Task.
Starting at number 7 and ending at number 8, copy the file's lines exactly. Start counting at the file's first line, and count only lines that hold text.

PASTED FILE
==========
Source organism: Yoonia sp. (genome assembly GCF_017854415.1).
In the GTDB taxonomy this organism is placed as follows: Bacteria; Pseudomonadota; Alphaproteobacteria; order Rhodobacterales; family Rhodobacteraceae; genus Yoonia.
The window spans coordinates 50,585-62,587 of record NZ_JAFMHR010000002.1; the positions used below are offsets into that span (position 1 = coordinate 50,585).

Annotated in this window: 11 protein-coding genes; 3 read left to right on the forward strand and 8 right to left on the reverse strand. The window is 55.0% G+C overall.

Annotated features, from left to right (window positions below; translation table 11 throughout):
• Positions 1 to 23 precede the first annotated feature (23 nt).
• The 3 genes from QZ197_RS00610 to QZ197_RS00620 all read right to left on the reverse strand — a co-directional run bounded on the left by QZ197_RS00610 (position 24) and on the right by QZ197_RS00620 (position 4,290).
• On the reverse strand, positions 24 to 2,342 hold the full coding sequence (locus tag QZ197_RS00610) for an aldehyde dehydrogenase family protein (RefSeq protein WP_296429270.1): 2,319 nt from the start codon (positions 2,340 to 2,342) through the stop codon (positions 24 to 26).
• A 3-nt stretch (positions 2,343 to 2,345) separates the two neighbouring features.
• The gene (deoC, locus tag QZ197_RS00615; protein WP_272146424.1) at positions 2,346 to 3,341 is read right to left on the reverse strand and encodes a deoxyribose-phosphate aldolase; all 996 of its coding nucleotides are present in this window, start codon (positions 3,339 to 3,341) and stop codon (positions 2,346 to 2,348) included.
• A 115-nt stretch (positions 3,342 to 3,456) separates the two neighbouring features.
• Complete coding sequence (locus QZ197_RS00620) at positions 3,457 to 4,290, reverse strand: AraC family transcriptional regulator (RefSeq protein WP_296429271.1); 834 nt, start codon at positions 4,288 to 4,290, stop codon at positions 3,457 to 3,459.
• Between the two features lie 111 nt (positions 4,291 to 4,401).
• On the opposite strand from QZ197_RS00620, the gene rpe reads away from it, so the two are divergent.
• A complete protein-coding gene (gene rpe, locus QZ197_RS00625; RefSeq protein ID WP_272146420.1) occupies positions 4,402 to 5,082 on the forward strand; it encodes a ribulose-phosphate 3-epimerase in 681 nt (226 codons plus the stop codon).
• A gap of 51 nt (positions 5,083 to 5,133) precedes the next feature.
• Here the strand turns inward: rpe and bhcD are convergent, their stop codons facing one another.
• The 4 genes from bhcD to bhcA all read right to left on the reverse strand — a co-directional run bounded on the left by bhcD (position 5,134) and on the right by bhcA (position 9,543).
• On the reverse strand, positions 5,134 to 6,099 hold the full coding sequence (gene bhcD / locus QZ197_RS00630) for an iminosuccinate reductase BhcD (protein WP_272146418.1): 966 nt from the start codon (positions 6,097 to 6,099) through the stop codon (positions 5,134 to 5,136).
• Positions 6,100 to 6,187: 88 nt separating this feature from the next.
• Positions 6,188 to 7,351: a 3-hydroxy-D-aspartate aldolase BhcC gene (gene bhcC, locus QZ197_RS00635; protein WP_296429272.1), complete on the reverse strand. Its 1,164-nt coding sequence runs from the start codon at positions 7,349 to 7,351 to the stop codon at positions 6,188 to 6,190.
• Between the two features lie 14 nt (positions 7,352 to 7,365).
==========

• The 3 genes from QZ197_RS00610 to QZ197_RS00620 all read right to left on the reverse strand — a co-directional run bounded on the left by QZ197_RS00610 (position 24) and on the right by QZ197_RS00620 (position 4,290).
• On the reverse strand, positions 24 to 2,342 hold the full coding sequence (locus tag QZ197_RS00610) for an aldehyde dehydrogenase family protein (RefSeq protein WP_296429270.1): 2,319 nt from the start codon (positions 2,340 to 2,342) through the stop codon (positions 24 to 26).